Written by Kathy Raepple
Let me start by saying “Thank You” for dedicating your time and effort into saving these precious little lives. Hand raising kittens is a highly demanding, but richly rewarding experience that you and everyone involved will remember fondly for many years.
As soon as you find orphaned kittens you will need to be sure that they are kept fairly warm. Hypothermia (low body temperature) is believed to be one of the leading causes of kitten death. You will want to warm them up slowly. The best method would be to place the kittens against your skin or wrap them in a warm towel.
Once you have warmed the kittens up you will need to make them a “nest.” A cardboard box or cat carrier tends to work quite well. Line the box or carrier with several warm blankets. You will also want to have a heat source in the nest. Warm water bottles work quite well for this. *Always make sure to keep a towel between your heat source and the kittens to prevent accidental burns. *
You will need to ensure that the nest is kept around 90 degrees Fahrenheit for the first couple weeks. Once the kittens are around 3 weeks of age, you can reduce the nest temperature to around 80 degrees. After 5 weeks of age the kittens should be able to regulate their own body temperatures and will be more tolerant to the ambient room temperature.
Important Information: Limit your heat source to one area in the nest allowing for the kittens to be able to move away from the heat if they are too warm. Also remember that, the more kittens in the litter, the warmer the “kitten pile” will be just from body heat. Be sure to always monitor the temperature of the nest to prevent it from being too warm or too cold.
Kittens from newborn to about 2 weeks of age will need to eat about every 2 – 3 hours while older kittens can go 4 – 6 hours in-between feedings. You will want to purchase a kitten nursing bottle as well as kitten formula (KMR is one of the brands that I have used).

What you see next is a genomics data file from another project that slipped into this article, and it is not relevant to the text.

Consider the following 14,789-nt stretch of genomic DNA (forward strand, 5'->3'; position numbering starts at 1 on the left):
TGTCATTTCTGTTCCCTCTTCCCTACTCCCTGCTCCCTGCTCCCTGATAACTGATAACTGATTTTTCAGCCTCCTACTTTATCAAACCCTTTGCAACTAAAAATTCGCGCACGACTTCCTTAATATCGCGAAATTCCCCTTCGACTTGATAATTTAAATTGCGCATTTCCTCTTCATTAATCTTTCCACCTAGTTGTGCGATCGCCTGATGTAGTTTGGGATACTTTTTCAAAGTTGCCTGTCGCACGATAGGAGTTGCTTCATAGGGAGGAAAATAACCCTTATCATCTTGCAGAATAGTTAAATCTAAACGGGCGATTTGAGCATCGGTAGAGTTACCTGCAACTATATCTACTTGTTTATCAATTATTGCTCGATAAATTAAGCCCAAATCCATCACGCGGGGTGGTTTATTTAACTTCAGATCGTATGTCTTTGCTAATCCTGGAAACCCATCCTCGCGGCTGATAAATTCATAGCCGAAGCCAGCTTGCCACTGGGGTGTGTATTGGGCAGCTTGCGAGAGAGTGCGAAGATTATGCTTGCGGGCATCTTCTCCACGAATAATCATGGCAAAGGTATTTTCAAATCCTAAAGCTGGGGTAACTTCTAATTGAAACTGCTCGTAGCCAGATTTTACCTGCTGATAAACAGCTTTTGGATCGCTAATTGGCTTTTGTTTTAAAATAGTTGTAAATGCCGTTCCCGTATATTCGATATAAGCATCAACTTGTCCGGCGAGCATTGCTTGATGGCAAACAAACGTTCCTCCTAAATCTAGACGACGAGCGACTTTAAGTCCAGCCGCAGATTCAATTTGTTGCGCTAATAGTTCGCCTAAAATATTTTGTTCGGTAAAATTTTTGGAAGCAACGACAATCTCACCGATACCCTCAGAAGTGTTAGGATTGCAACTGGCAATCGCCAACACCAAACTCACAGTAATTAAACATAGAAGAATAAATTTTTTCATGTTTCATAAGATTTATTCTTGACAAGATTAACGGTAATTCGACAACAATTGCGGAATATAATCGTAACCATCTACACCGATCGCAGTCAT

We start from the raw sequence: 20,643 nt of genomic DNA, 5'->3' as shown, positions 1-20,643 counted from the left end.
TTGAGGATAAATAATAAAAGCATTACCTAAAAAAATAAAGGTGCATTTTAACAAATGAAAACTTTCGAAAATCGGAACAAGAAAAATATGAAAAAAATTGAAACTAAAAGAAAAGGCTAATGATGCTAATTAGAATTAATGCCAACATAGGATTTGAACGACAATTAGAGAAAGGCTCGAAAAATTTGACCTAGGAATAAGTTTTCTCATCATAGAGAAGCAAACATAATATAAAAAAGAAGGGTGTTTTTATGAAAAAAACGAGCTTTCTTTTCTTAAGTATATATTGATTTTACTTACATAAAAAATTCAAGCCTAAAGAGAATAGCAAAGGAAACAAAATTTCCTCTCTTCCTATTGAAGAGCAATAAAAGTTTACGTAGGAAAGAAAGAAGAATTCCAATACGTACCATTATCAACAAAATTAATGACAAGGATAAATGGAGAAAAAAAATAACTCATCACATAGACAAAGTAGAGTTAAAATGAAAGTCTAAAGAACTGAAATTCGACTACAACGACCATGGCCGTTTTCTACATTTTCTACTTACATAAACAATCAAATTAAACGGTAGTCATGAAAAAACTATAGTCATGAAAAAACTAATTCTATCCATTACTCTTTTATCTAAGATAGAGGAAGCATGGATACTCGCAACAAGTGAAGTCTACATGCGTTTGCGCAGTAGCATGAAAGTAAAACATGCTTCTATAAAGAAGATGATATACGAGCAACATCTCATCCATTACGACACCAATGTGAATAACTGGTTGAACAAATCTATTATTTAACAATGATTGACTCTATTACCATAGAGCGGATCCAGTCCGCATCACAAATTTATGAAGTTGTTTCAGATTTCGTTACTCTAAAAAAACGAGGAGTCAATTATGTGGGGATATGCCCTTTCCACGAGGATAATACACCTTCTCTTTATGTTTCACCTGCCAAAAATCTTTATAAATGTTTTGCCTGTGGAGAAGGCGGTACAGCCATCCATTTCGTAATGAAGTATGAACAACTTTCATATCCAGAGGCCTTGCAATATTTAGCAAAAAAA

Mix the formula as directed on the packaging. Make sure to test the temperature of the formula before feeding it to the kittens – you will want to test it the same as you would test a baby bottle – with a drop on your wrist. Formula that is too hot can burn the kittens while formula too cold can chill the kittens and cause them to become ill.
To properly feed kittens and decrease the chance of them aspirating the milk, place them on a towel belly down and hold the bottle at a 45 degree angle. You may need to open the kitten’s mouth to insert the nipple of the bottle. The kitten should latch on and begin suckling the formula.
You will need to be careful not to over feed the kittens – 8 to 10 small meals is better than 2 to 3 larger meals. If they are eating readily from a bottle, then I generally let them eat as much as they would like – they tend to know when they’ve had enough and will definitely let you know.
If you have any questions about orphaned kittens or what to do if you find one, please do not hesitate to contact Park Road Veterinary Clinic at 519-759-3031